The Dare Blueberry Cheesecakes are noteworthy. They make very interesting eating, as they combine the sweet, sharp flavour of blueberries with the savoury warmth of cream cheese. I'm put in mind of a warm, snuggly duvet placed over a bed of very pointy needles - blueberries can be very sharp and wince-inducing, cream cheese can very sickly and cloying, but when combined they bring out the best qualities in each other. So just as the duvet-covered bed of needles is restful and yet bracing, the Cheesecake Cream is smoothy sweet and yet piquant. Couple all that with tea, if you're a dunker, and the effect in the mouth is quite distinctive. All in all, these biscuits are an interesting variation on the cream sandwich motif, and well worth a try in my opinion.
Wishing you all the best,
P.S. I think maybe I should stay away from metaphors for a while.
P.P.S. On the personal mug awareness front, I drink my tea out of a Starbucks mug. I like to think of this as my ironic protest against globalisation and the tyranny of cafe latte culture. Every time I sip my tea I chuckle knowingly to myself. Down with the Oreo cookie!!
|Nicey replies: Yes very insightful stuff there about the Pecan nuts. I have still to open my pack of Dare Maple creams, hand couriered from Canada by Biscuit Enthusiast Mandy (now to occasionally known as Mrs B), but I've had a few before, and I think you are on to something there.
Here's hoping that I can eat them without a gnawing sense of incompleteness.
Weston's Wagon Wheels Review
I have beside me a Canadian Wagon Wheel, along with a ruler. This diminutive treat is but 6.7 cm in diameter, and 1.8 cm thick. According to friends and family who ate the rest of the Wagon Wheels that I purchased, they are mighty delicious.
For your information, there really is raspberry in the raspberry filling in the Canadian Wagon Wheel. There are also a number of positively frightening-sounding components. The ingredients of the Wheel are as follows: sugar, enriched flour, glucose, hydrogenated palm kernel oil, glucose-fructose, vegetable oil shortening, cocoa, apple pulp (apples, sulphites, potassium sorbate), gelatin, modified milk ingredients, fancy molasses, salt, sorbitan tristearate, sodium bicarbonate, raspberries, pectin, soya lecithin, citric acid, ammonium bicarbonate, sodium benzoate, monocalcium phosphate, nutmeg, natural and artificial flavour, colour (contains tartrazine). Each 41-gram cookie contains 167 calories (700 kJ) and practically no nutritional value whatsoever, but who cares?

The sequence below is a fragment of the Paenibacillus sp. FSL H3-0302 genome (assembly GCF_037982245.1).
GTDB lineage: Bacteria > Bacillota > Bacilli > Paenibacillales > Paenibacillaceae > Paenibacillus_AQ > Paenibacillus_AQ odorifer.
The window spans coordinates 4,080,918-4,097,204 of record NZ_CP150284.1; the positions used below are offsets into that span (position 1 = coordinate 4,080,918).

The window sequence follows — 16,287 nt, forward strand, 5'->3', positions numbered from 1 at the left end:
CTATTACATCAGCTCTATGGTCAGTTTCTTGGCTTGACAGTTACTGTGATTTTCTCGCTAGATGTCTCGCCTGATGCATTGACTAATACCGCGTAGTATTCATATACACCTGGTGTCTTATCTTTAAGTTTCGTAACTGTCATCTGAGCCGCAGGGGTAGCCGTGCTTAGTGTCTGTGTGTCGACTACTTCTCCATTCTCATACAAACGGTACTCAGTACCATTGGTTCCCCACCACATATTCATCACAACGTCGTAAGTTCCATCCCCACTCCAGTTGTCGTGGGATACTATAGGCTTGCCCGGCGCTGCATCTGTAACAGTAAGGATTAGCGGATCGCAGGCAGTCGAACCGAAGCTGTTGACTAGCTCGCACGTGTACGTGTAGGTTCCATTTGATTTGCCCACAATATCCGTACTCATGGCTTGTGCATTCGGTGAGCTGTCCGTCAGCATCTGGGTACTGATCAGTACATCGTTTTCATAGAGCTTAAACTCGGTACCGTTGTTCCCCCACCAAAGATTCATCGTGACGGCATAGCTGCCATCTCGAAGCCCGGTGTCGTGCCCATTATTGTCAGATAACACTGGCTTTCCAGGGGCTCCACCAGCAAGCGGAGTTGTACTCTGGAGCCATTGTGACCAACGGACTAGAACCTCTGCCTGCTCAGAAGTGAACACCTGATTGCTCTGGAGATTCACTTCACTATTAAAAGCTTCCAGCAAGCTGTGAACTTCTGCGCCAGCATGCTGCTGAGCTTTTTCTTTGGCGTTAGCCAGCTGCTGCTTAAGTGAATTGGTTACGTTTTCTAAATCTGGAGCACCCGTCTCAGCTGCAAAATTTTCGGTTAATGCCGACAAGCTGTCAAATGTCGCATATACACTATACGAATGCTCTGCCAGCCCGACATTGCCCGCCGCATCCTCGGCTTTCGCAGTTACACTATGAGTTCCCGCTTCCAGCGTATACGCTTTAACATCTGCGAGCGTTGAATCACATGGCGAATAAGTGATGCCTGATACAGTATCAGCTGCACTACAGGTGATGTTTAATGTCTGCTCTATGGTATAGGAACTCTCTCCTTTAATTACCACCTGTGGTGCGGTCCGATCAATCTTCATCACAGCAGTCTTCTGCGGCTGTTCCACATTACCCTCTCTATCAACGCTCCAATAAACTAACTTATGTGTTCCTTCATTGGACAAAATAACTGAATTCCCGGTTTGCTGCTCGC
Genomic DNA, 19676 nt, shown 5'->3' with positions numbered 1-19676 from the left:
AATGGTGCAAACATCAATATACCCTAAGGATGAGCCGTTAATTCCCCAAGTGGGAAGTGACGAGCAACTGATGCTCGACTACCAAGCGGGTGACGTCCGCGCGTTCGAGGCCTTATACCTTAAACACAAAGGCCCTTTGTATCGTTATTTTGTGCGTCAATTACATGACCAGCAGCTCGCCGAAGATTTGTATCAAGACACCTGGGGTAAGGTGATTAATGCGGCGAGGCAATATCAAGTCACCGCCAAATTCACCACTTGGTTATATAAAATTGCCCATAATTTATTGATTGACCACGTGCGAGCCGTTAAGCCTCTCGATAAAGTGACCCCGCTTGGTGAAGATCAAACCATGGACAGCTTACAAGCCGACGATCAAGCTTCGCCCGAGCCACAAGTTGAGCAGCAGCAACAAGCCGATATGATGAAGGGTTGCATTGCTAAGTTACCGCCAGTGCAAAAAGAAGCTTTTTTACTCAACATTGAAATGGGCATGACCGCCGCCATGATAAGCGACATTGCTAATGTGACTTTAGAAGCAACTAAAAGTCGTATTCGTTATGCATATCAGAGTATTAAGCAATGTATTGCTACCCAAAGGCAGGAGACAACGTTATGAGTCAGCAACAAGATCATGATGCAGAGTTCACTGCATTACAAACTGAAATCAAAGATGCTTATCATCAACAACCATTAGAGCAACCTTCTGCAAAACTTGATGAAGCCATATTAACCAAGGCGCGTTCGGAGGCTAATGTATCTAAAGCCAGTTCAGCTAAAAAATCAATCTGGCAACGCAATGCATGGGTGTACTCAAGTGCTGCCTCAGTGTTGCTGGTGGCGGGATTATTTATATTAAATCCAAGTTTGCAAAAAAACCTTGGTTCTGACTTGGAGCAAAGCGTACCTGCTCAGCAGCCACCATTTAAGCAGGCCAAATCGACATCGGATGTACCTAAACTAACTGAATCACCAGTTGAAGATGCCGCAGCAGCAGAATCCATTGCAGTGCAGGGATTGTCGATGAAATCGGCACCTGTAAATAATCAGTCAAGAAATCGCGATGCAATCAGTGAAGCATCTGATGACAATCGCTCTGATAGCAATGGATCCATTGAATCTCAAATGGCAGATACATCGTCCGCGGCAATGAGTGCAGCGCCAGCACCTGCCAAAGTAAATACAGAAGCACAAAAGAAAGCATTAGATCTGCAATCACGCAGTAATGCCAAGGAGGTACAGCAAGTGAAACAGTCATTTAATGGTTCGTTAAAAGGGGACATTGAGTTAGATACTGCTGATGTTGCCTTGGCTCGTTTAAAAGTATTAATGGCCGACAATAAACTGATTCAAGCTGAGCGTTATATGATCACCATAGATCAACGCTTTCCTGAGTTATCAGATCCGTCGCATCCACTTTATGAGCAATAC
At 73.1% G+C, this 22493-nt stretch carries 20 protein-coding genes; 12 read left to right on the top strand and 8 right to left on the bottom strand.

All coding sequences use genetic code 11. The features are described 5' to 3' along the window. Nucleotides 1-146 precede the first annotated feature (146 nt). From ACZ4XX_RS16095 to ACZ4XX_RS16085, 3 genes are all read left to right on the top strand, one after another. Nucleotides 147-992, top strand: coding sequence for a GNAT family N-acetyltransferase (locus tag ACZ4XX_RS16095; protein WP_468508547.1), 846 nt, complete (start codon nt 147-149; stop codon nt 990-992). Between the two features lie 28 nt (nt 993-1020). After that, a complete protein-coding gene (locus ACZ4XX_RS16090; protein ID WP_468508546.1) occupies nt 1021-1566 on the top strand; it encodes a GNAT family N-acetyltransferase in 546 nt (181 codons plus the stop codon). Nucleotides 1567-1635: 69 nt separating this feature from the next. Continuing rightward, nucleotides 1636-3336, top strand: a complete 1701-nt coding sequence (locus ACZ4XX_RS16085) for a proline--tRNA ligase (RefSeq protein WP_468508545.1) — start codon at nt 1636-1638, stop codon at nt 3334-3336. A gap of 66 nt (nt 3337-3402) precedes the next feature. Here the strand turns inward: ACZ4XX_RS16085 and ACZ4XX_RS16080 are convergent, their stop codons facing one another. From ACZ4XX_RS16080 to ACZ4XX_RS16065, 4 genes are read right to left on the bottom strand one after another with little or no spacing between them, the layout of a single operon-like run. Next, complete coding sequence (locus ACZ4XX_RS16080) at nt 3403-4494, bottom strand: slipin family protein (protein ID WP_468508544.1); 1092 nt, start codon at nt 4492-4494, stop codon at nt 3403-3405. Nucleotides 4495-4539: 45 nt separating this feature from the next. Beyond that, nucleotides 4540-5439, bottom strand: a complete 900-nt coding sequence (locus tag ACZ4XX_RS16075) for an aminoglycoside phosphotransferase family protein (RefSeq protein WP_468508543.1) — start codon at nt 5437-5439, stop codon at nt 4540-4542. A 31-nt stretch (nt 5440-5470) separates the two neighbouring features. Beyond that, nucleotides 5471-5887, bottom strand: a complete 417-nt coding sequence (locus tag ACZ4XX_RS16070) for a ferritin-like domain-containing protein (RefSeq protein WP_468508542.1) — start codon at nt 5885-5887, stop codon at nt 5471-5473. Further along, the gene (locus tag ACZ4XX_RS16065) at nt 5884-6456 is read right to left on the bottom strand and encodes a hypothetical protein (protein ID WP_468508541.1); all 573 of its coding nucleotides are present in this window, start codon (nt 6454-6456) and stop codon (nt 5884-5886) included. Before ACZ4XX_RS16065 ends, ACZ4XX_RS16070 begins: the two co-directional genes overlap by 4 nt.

Something you should know: it appears as though Weston sold his Wagon Wheels, as the only ones I could find are made by Viau McCormicks, which appears to be a subsidiary of Dare Foods Limited. These Wheels are a genuinely Canadian product, however; it says so right on the box.
I hope that this information proves useful to you and completes your quest for information on the Wagon Wheels of the world.
|Nicey replies: Jenni,
Thanks for that wonderful piece of trans-altlantic biscuit detection, and the wealth of data in your report. Good to see that the Canadians are settling for a 67mm Wagon wheel which is 7mm smaller than our own, although you may have the edge over us on depth. Amazing to see Raspberries turning up in the jam, this must be a first for the whole genre, you should be proud as a Canadian, even if you are unable to eat them due to your dietary restrictions.